COLITIS & CROHN'S DISEASE
Inflammatory Bowel Disease denotes ongoing inflammation (redness, swelling, heat, pain, loss of function) of the bowel that is inexorable unless treatment is administered.
Two broad types of inflammatory bowel disease exist - Ulcerative Colitis and Crohn’s Disease. A third type which may share features with both conditions above is called Indeterminate Colitis.
Inflammation in ulcerative colitis affects the innermost layer of the bowel (mucosa), and usually starts in the rectum and may extend upwards for a variable distance. However, the whole colon is potentially subject to disease and its complications.
Blood and mucus may be mixed with stool and diagnosis is made on endoscopy. Some symptoms and signs may occur outside the bowel in the eyes, skin, joints and biliary tract (gallstones). Complications of the condition are several and are best managed under medical supervision.
Most of the treatment is medical with a wide range of anti-inflammatory medications. Surgery may be necessary for failure of medical treatment or for complications.
Surgery involves removal of the whole colon (colectomy) with the option of having a new reservoir formed, called the ileoanal pouch.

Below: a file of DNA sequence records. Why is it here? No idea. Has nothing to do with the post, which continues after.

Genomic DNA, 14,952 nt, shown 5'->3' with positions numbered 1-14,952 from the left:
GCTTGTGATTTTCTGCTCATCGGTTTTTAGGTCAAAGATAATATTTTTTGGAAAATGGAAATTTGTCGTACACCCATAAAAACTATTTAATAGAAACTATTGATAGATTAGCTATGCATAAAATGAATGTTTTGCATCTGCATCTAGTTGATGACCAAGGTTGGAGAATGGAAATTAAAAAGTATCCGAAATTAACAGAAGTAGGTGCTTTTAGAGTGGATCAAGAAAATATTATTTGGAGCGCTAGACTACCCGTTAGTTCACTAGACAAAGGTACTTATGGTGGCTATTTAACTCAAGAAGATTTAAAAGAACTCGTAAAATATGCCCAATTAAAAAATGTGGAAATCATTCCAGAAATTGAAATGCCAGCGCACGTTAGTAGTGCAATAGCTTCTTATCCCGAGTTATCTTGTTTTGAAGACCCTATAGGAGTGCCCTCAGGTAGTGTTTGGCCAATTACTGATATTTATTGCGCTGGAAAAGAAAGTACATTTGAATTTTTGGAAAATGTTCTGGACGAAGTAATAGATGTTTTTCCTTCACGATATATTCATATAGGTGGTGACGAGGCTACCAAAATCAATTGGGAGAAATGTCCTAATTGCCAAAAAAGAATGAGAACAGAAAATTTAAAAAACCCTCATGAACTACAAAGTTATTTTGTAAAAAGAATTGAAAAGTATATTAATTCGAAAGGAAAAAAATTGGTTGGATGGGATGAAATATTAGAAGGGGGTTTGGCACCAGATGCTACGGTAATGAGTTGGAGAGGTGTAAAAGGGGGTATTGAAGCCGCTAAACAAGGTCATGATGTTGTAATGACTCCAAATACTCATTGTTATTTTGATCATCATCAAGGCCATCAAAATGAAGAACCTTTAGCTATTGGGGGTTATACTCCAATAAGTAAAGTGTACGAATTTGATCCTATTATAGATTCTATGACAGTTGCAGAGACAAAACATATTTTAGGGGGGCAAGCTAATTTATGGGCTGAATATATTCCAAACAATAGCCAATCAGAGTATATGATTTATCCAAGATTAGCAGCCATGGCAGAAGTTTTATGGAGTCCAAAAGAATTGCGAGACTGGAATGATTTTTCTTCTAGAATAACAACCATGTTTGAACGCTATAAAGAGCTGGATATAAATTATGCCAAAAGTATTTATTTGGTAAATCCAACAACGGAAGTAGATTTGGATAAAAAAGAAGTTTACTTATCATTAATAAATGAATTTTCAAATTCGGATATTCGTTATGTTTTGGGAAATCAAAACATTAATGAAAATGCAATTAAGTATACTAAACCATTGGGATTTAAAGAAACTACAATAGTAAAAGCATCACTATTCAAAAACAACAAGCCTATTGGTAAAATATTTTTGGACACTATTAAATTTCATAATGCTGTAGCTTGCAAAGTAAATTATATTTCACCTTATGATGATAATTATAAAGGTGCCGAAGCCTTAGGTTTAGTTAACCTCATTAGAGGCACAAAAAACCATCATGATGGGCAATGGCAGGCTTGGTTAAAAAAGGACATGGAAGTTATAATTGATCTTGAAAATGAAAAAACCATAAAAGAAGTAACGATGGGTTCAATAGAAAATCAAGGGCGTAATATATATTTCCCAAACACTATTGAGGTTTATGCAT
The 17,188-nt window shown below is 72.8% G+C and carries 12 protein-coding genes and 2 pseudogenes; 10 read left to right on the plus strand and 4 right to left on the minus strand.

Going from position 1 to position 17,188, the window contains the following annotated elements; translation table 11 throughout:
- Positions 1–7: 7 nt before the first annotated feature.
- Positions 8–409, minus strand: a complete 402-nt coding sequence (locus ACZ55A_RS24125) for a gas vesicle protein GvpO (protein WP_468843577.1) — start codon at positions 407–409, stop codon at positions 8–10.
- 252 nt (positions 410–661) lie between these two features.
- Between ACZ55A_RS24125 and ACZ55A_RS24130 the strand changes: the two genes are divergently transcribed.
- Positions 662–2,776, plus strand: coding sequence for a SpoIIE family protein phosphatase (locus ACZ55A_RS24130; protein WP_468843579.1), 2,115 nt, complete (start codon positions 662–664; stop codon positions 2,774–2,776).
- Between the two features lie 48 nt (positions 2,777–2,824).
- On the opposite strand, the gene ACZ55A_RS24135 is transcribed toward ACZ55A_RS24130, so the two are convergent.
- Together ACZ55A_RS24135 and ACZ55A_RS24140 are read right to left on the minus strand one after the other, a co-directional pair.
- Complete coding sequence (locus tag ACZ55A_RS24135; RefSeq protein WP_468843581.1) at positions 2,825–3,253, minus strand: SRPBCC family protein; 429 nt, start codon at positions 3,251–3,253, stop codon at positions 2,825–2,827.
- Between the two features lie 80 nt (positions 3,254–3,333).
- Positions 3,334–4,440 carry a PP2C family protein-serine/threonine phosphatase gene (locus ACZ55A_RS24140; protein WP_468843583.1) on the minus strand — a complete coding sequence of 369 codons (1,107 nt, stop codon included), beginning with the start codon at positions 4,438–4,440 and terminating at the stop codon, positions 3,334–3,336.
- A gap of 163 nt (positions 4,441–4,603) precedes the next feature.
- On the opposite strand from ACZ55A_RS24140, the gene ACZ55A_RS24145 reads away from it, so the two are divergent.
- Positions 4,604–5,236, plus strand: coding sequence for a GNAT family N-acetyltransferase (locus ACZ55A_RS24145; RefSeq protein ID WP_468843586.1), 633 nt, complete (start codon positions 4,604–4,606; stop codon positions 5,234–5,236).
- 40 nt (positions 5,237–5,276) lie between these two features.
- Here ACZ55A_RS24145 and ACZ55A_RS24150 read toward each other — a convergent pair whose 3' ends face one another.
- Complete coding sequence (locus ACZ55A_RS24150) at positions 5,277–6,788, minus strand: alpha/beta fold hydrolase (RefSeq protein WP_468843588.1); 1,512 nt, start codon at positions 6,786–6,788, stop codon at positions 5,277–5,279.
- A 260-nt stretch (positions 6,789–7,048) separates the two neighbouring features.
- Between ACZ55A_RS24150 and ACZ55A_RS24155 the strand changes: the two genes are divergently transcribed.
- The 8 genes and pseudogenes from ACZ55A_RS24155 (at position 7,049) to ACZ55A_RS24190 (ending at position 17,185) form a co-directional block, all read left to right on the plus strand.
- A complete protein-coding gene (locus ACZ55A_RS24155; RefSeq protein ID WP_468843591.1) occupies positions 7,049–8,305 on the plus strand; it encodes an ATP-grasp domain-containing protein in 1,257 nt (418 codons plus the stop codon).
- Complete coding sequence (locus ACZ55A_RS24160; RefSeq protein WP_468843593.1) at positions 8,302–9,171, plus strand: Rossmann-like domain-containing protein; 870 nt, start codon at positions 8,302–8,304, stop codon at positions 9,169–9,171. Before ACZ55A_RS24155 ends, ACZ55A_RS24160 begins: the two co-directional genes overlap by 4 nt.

Crohn’s Disease affects the full thickness of the bowel, and may affect any part of the alimentary tract from the mouth to the anus. One of the most commonly affected part of the bowel is the right lower side of the abdomen, involving the terminal part of the small intestine (terminal ileum) and the beginning of the colon (right colon).
Symptoms and signs depend on which part of the gut is affected. Mouth ulcers, joint pain, gallstones, eye inflammation, anal fistulae, anal fissures, bowel strictures (narrowing) and bowel obstruction are a few of the problems that may arise from Crohn’s disease.
Surgery may be necessary for some of the above problems.